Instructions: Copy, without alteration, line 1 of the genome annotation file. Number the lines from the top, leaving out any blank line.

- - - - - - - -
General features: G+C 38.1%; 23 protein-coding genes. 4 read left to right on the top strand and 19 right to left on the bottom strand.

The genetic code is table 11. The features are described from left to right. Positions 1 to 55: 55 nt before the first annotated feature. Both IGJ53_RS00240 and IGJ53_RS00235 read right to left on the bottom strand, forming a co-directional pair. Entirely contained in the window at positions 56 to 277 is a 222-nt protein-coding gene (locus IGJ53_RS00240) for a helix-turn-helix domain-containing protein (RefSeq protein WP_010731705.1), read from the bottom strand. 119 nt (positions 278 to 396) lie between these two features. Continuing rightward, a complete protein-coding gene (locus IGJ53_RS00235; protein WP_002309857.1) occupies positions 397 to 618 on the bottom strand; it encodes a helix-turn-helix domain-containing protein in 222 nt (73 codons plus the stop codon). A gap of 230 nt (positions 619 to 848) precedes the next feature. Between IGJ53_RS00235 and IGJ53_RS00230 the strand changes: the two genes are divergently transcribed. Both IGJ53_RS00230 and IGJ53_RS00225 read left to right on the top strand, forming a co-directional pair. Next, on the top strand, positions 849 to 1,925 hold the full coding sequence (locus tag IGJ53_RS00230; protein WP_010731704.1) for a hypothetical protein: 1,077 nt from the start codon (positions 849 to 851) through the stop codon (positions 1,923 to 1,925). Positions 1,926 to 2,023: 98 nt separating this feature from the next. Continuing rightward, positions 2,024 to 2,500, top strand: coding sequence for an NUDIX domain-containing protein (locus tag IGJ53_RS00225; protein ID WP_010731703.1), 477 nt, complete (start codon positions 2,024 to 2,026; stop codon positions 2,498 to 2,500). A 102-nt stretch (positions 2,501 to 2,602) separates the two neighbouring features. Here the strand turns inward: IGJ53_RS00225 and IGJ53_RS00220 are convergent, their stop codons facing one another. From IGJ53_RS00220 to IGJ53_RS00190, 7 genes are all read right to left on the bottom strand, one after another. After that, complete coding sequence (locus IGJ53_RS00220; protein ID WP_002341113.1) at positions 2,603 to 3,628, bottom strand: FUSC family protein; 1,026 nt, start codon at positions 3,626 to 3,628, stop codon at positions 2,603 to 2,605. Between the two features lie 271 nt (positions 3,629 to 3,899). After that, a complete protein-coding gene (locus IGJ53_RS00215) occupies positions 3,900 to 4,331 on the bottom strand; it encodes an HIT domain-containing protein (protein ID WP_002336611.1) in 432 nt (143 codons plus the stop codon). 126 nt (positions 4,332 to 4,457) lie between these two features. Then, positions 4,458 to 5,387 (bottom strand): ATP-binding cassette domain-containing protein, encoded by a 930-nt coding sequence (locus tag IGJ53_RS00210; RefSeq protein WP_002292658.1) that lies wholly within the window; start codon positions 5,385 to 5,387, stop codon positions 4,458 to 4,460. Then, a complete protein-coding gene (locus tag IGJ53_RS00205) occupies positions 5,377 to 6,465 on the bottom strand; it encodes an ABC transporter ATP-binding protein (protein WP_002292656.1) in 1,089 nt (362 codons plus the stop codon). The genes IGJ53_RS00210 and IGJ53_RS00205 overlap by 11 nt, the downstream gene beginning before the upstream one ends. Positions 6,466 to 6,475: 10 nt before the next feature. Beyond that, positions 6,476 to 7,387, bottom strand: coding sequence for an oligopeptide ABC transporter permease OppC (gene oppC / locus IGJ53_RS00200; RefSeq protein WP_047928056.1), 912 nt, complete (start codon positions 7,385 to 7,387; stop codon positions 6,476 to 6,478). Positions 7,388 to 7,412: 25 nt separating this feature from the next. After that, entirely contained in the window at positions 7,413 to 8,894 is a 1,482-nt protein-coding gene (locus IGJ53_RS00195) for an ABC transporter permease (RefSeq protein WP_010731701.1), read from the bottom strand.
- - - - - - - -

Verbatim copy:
General features: G+C 38.1%; 23 protein-coding genes. 4 read left to right on the top strand and 19 right to left on the bottom strand.